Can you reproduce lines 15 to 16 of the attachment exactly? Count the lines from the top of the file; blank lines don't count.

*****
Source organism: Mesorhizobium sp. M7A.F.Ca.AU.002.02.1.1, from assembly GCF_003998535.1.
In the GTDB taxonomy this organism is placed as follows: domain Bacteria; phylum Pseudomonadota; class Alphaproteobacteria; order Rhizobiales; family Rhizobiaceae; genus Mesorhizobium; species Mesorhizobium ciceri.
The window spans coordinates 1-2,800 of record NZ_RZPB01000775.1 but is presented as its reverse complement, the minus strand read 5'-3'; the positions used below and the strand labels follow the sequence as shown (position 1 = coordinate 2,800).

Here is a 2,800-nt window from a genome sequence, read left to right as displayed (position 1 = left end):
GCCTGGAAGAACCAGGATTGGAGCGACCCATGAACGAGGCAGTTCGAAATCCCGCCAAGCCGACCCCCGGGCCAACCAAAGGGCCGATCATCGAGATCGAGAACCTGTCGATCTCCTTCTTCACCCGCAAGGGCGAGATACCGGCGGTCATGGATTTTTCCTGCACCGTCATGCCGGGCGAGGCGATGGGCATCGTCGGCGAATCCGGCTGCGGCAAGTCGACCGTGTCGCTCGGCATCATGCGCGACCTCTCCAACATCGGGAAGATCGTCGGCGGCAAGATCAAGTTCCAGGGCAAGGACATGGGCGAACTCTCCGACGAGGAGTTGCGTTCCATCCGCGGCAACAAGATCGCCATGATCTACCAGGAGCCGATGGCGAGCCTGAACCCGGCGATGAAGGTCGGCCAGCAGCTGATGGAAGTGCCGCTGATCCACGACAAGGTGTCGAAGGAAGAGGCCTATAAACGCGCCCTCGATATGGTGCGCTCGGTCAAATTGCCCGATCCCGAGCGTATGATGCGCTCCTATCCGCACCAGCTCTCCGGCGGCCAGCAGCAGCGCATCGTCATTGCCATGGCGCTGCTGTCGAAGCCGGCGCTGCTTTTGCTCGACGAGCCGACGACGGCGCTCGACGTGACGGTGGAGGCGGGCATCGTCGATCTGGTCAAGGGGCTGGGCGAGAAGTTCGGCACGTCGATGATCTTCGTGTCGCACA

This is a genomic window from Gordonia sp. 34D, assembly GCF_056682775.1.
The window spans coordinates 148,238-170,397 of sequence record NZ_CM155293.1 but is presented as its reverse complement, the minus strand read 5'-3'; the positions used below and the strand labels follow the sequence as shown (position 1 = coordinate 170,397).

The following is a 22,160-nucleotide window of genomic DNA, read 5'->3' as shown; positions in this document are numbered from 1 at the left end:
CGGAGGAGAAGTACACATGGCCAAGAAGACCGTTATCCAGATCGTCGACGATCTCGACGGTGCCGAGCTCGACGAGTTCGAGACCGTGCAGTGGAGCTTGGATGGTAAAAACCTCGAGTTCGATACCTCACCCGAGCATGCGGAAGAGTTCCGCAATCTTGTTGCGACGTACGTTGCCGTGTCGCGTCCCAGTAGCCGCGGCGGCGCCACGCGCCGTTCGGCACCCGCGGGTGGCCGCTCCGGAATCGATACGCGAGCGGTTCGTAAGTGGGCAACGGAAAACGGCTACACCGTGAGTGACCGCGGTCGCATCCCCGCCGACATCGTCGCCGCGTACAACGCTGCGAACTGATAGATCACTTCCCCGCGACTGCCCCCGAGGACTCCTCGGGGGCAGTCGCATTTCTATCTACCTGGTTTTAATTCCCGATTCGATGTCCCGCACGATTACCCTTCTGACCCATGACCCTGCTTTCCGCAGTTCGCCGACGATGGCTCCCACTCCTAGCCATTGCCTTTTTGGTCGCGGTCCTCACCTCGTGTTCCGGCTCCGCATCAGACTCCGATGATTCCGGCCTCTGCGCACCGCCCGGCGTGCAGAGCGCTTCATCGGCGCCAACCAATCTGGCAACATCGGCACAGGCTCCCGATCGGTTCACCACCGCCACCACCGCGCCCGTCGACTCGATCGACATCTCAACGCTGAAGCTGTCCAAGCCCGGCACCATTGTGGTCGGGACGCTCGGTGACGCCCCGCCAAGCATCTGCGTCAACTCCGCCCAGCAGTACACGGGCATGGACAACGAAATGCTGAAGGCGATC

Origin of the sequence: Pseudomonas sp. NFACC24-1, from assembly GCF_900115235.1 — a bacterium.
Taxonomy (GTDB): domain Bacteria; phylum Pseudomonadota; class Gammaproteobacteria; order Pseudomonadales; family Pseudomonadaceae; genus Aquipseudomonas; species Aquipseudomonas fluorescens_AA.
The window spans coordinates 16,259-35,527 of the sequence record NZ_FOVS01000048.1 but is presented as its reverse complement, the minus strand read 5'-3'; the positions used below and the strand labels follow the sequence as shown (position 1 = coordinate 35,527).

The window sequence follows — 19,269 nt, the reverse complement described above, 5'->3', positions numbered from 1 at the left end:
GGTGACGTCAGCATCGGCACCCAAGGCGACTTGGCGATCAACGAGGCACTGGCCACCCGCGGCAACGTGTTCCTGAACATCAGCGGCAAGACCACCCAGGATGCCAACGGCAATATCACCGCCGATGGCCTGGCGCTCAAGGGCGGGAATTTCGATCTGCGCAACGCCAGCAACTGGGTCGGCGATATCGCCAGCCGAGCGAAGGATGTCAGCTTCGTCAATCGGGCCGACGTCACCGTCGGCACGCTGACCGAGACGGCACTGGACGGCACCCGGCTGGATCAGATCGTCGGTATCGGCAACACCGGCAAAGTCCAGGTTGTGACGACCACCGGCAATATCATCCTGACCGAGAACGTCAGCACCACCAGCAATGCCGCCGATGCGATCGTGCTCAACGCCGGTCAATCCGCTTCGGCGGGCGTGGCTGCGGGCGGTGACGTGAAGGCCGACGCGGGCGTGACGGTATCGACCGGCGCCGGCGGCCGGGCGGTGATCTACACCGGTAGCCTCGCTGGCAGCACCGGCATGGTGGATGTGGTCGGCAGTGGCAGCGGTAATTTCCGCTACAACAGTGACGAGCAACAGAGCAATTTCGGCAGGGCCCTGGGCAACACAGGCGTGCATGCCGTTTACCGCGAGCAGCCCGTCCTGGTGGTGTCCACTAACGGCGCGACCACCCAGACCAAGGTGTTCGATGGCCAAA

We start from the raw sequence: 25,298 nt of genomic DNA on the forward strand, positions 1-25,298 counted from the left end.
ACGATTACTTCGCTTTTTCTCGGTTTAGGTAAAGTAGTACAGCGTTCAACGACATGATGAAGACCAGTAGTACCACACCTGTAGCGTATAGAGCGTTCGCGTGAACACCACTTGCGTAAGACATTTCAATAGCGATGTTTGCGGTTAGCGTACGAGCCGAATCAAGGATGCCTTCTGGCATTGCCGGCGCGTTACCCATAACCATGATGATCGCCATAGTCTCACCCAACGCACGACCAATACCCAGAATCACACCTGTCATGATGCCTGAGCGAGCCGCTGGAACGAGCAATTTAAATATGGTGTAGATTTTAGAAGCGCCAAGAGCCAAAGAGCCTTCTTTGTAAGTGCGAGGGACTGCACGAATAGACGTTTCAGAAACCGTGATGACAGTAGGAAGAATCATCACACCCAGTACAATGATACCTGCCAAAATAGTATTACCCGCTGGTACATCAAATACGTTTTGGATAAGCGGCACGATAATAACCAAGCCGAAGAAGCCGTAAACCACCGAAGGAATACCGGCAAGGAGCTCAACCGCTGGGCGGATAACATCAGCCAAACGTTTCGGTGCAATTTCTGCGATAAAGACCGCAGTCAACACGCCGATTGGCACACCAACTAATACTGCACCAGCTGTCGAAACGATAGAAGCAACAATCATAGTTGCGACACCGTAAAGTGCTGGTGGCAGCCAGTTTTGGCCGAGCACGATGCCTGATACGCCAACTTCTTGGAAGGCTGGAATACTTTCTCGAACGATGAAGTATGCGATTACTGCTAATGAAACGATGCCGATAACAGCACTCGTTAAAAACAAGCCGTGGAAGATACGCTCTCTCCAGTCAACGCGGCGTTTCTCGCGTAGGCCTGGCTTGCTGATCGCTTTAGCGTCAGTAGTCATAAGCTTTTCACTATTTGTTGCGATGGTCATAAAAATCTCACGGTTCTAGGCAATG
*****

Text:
We start from the raw sequence: 25,298 nt of genomic DNA on the forward strand, positions 1-25,298 counted from the left end.
ACGATTACTTCGCTTTTTCTCGGTTTAGGTAAAGTAGTACAGCGTTCAACGACATGATGAAGACCAGTAGTACCACACCTGTAGCGTATAGAGCGTTCGCGTGAACACCACTTGCGTAAGACATTTCAATAGCGATGTTTGCGGTTAGCGTACGAGCCGAATCAAGGATGCCTTCTGGCATTGCCGGCGCGTTACCCATAACCATGATGATCGCCATAGTCTCACCCAACGCACGACCAATACCCAGAATCACACCTGTCATGATGCCTGAGCGAGCCGCTGGAACGAGCAATTTAAATATGGTGTAGATTTTAGAAGCGCCAAGAGCCAAAGAGCCTTCTTTGTAAGTGCGAGGGACTGCACGAATAGACGTTTCAGAAACCGTGATGACAGTAGGAAGAATCATCACACCCAGTACAATGATACCTGCCAAAATAGTATTACCCGCTGGTACATCAAATACGTTTTGGATAAGCGGCACGATAATAACCAAGCCGAAGAAGCCGTAAACCACCGAAGGAATACCGGCAAGGAGCTCAACCGCTGGGCGGATAACATCAGCCAAACGTTTCGGTGCAATTTCTGCGATAAAGACCGCAGTCAACACGCCGATTGGCACACCAACTAATACTGCACCAGCTGTCGAAACGATAGAAGCAACAATCATAGTTGCGACACCGTAAAGTGCTGGTGGCAGCCAGTTTTGGCCGAGCACGATGCCTGATACGCCAACTTCTTGGAAGGCTGGAATACTTTCTCGAACGATGAAGTATGCGATTACTGCTAATGAAACGATGCCGATAACAGCACTCGTTAAAAACAAGCCGTGGAAGATACGCTCTCTCCAGTCAACGCGGCGTTTCTCGCGTAGGCCTGGCTTGCTGATCGCTTTAGCGTCAGTAGTCATAAGCTTTTCACTATTTGTTGCGATGGTCATAAAAATCTCACGGTTCTAGGCAATG